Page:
Ricky Hennessy, Ph.D. 2015

5 Questions with Ricky Hennessey, PhD 2015, Data Design Lead at Fjord

Ricky Hennessey grew up outside of Portland, Oregon and received a B.S. in biomedical engineering from Cal Polytechnic University. He credits his time at UT Austin with better equipping him to handle ambiguous tasks, which is important in his job as a Data Design Lead at Fjord, a design agency owned by Accenture.

What’s it like to work at Fjord? What type of clients do you work with and what do you do?

Our focus is designing products and services. I work with clients across a variety of industries: government, aerospace, manufacturing, and retail. I lead the data and design team, which combines data science and design thinking into one discipline. We work on things that have a user experience element to them. Any product that has a user at the end, we’re thinking about them as we do our work. As a data scientist, I work on a technical problems. Because the data these companies collect is such a huge part of their business and strategy, it's unavoidable to also be involved in those aspects. It’s an interesting way for technical people to get involved in decision making processes that they normally wouldn’t be a part of.

What’s a trend you’re seeing in machine learning or how we apply data to our lives?

Companies have figured out how to collect massive amounts of data affordably. Now, we’re moving into this phase where most of our clients have data and they don’t know what to do with it. We’re at a point where we’re figuring out how to use that data. And a big part of that is machine learning.

One observation I have is that, I think people assume these companies are more advanced than they are. Most companies are just getting started in moving down this path of replacing manual processes to make them more efficient or faster or less expensive.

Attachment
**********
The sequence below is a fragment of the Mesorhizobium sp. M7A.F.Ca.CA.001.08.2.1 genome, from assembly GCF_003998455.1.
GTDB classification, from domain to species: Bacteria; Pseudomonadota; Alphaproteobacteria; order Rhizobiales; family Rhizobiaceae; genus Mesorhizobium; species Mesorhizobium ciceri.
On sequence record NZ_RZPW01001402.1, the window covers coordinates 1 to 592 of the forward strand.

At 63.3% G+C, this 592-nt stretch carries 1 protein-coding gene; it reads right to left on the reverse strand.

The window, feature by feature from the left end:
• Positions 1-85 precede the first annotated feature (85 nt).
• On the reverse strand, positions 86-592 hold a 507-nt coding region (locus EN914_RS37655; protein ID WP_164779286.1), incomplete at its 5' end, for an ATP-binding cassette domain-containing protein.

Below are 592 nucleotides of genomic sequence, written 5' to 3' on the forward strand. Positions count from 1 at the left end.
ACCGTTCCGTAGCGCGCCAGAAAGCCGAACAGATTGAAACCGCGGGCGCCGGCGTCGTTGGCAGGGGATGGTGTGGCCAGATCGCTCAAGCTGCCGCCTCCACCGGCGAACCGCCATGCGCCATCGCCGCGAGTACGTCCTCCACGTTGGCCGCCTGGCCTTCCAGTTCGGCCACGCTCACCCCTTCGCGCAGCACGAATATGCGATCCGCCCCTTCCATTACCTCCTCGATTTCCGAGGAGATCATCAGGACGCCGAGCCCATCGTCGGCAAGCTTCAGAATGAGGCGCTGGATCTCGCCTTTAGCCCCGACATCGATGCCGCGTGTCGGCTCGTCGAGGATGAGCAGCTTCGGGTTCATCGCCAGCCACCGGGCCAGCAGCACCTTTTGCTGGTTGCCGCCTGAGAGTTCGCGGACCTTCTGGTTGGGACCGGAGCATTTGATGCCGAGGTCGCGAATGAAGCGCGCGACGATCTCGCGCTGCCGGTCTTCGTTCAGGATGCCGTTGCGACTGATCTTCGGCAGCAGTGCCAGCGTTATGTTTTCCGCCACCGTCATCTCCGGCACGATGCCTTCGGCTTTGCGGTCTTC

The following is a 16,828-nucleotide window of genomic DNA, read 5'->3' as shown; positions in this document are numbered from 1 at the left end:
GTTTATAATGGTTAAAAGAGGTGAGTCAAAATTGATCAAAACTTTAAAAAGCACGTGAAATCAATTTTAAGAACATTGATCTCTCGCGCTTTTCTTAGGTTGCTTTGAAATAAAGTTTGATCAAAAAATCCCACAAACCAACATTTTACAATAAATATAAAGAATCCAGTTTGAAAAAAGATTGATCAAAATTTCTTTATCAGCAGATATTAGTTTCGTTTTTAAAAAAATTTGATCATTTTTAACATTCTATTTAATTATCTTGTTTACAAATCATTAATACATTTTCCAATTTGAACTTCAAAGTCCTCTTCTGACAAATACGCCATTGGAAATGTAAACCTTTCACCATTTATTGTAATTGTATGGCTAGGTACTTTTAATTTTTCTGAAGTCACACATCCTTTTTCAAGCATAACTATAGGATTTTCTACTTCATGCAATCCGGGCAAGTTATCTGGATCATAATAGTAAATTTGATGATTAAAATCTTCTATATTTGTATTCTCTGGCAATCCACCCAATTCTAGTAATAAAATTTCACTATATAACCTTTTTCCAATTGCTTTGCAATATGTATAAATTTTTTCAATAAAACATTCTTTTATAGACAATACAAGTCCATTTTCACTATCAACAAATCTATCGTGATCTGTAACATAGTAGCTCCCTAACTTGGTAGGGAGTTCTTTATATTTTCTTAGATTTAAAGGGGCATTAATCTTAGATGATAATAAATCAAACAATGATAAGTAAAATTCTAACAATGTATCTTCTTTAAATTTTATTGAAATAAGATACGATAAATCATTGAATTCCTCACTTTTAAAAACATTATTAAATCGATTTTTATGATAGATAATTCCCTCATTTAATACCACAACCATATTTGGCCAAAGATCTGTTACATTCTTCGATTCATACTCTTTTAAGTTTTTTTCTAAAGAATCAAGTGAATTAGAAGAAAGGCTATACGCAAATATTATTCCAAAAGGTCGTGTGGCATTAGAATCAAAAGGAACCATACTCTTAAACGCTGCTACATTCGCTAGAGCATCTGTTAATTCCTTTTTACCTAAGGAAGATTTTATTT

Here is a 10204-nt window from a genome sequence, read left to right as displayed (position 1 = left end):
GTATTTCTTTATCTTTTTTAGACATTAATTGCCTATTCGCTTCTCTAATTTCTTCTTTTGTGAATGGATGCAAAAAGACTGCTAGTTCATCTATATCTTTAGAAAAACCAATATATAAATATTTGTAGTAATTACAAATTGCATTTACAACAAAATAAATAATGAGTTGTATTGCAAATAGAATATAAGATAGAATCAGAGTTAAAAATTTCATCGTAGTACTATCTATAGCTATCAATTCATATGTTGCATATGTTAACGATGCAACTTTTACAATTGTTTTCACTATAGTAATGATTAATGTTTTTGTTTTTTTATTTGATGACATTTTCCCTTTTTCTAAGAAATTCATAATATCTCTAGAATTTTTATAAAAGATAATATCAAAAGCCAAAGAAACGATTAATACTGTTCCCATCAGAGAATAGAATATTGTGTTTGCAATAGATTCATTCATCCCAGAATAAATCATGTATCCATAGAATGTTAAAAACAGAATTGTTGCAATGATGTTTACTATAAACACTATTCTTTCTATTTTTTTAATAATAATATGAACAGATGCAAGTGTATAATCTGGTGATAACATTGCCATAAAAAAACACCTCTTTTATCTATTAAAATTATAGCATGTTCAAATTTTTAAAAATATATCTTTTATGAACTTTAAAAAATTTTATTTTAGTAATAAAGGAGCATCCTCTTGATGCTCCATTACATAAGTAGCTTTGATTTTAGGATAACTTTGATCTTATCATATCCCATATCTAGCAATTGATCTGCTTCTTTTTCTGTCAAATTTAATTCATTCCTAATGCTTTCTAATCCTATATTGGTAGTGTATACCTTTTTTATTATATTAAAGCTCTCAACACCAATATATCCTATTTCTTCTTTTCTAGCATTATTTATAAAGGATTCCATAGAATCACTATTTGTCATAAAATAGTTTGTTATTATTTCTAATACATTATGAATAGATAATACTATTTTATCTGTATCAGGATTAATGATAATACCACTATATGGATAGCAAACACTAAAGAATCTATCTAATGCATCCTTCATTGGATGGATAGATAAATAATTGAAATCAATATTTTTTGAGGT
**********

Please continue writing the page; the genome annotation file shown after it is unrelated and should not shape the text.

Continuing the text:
How has your Ph.D. helped you?

While I didn’t need a Ph.D. to do the work I do, it is valuable. First of all, having that in your title adds cachet and respect. More importantly, the opportunities to be in grad school and solve really hard problems without much guidance is a useful skill that I don’t know if I would have otherwise.

I enjoyed the experience. I didn’t go into debt. I was paid while I was there. I was lucky to have really good advisors too.

What were some of the most memorable experiences you had at UT?

I worked across Mia Markey’s and James Tunnell’s labs. I did computational modeling related to optics and skin cancer. My main project was building a computational model to show how photons move through human tissue, and then that was applied to noninvasive cancer skin detection.

I ended up graduating quickly—three and a half years from beginning to end. One of the reasons why is that early on in my first year I had idea this idea I wanted to try: creating a new way to model how light moves through tissue. I got the idea from a class I had taken and stayed up long nights in a row working to test the idea out. It ended up working really well. The rest of my time at UT Austin was moving down that track and continuing to explore that idea. I published a highly cited paper early on, and that enabled me to graduate earlier.

What’s something graduate students should do during their time at UT Austin?

One thing I loved doing in graduate school was speaking at conferences. It was a good way to pad my CV and travel. Those conferences gave me public speaking experience and helped me learn to communicate my research to different audiences.

Communicating technical information to non-technical people is an invaluable skill in my job. Especially at Fjord. I’m one of the few technical people. If I can’t explain what I’m doing to people I’m working with, it makes it harder for people to work with me.

It’s something you see a lot in academia: people making research sound more complicated than it needs to be. That’s doing a disservice to their research, because it’s not going to have as wide of an audience if it isn’t understandable.